Preseason Pac-12 Power Rankings: uncertainty at the bottom, clarity at the top
On Friday, the Pac-12, its dozen coaches, and two dozen players will take the stage at Pac-12 Media Day, signaling the unofficial start of the 2022 college football season. Players and coaches will spend the day discussing scheme changes and new faces and team goals—and almost assuredly conference realignment—and when they leave to head back home, they’ll prepare for the start of fall camp.
With the season almost upon us, Saturday Out West columnist Jon Gold and editor Derek Peterson are getting together to argue over how the league should be ranked to begin the season. These rankings will be updated throughout the season, as well.
Jon Gold: Colorado Buffaloes
I hate that we both start with the same team – discord drives clicks! – but, yeah, the Buffs are rough…s. Colorado lacks high-end talent, medium-end talent, pretty much talent altogether. The Buffs put five players on the preseason all-conference team – all honorable mention, with nary a first- or second-teamer. Plus, the passing game is in flux. Colorado showed promise in 2020, earning an Alamo Bowl bid (their first postseason game since 2016 and just second since 2007), with Karl Dorrell securing conference coach of the year honors after a 4-2 COVID-19-shortened campaign. But that was with Mike MacIntyre and Mel Tucker’s players, and a 4-8 record last year was a huge regression. With the improvements of some other teams in the conference, Colorado’s in trouble.
Derek Peterson: Colorado Buffaloes
CU was a clear No. 12 in my post-spring power rankings. Jon uses the phrase “regression,” and while last season was that for CU, I think it served as the program’s last stage of detox from the Mel Tucker drive-by. This offseason has brought with it a ton of turnover in Boulder. It’s Karl Dorrell’s group now, through and through. He gets to build up from the ground level or flatline and then make way for someone else. What happens with Colorado’s passing game is going to go a long way toward determining the direction. Brendon Lewis was safe last season. If he has the job to open the year—JT Shrout is expected to push for it during camp—he and the offense need to be more aggressive. CU had an Eckel rate last season (quality drives; drives that crossed the opponent’s 40 or ended in a big-play touchdown) of 31.4%. That was the third-worst clip in college football. I like Baylor transfer wideout RJ Sneed, but one player doesn’t immediately fix everything.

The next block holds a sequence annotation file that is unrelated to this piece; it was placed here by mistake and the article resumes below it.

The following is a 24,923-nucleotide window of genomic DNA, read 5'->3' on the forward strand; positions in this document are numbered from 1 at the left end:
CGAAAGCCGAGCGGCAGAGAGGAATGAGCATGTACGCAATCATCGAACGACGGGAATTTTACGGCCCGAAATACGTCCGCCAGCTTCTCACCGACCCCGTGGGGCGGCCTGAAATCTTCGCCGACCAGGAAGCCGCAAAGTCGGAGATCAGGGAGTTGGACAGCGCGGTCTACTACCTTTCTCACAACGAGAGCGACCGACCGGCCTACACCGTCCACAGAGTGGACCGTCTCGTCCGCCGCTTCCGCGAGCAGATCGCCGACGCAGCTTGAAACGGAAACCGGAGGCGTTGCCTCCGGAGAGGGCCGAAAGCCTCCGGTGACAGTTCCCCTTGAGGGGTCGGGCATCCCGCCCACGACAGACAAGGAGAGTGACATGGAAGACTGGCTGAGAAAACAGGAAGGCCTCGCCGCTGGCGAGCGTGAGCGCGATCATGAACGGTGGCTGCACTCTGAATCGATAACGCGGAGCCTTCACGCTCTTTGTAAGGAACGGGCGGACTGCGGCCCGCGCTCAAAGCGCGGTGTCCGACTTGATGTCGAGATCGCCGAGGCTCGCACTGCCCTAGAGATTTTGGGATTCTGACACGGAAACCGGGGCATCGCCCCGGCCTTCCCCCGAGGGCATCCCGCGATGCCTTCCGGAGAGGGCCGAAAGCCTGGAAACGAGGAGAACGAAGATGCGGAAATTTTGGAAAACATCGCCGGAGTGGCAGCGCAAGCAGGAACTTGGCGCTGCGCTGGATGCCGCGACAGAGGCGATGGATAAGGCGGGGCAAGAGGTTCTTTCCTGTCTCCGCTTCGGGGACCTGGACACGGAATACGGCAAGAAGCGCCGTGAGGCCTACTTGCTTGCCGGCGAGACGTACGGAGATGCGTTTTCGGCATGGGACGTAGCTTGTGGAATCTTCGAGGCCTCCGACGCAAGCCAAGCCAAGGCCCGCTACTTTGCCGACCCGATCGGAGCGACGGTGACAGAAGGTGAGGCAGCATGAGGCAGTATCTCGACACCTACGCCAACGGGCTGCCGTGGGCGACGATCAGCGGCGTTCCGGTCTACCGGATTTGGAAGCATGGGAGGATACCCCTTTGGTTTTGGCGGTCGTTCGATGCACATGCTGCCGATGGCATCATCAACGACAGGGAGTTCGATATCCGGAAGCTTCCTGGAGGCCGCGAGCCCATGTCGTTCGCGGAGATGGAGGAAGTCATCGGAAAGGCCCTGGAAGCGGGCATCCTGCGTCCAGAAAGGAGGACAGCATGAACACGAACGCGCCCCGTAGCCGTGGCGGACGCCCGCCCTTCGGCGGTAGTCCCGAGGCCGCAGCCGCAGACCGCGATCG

JG: Stanford Cardinal
Here’s where we really start to diverge, Derek. On a personal level, David Shaw is my favorite coach in the Pac-12 – thoughtful, prudent, wise, always level-headed. I’d love to be a student in one of his classes. But it’s hard to ignore what has happened to Stanford on the field and on the recruiting trail. I never thought I’d see the day when the Cardinal lacked toughness, but they’ve been meek over the last few years. That’s maybe the worst word I can think of to describe a David Shaw team. In 2019: 11th in scoring, 11th in rushing, 11th in total offense. In 2021: 10th in scoring, 12th in rushing, 11th in total offense. This was a team with some of the best, brightest offensive linemen and running backs in the country. What happened?
DP: Arizona State Sun Devils
I like what the Sun Devils are saying. I do. I do not, however, like what’s going on at the top. ASU has a big early-season test going to Stillwater, Oklahoma. That game could break something with this program. Maybe not the locker room—they’re projecting a united front—but if ASU gets shelled, a fractured fan base will fully turn on the head coach and the athletic director and it gets ugly from there. The Sun Devils have too much in flux to know what they’ll look like.
JG: Washington Huskies
I like what Kalen DeBoer’s doing on the recruiting trail, but I don’t like what’s going on in the passing game – will the Huskies go with incumbent starter Dylan Morris or Indiana transfer Michael Penix? – nor the offense in general. Washington has some talent up front on both sides of the ball, but a dearth of skill position stars will be their undoing. I’m also of the general opinion that when an emotional leader departs, and Jimmy Lake was certainly emotional, it takes some time for players to adjust to playing under less pressure. At least they’ll get to settle in at home – UDub’s first four games are at home, including a big matchup with Michigan State.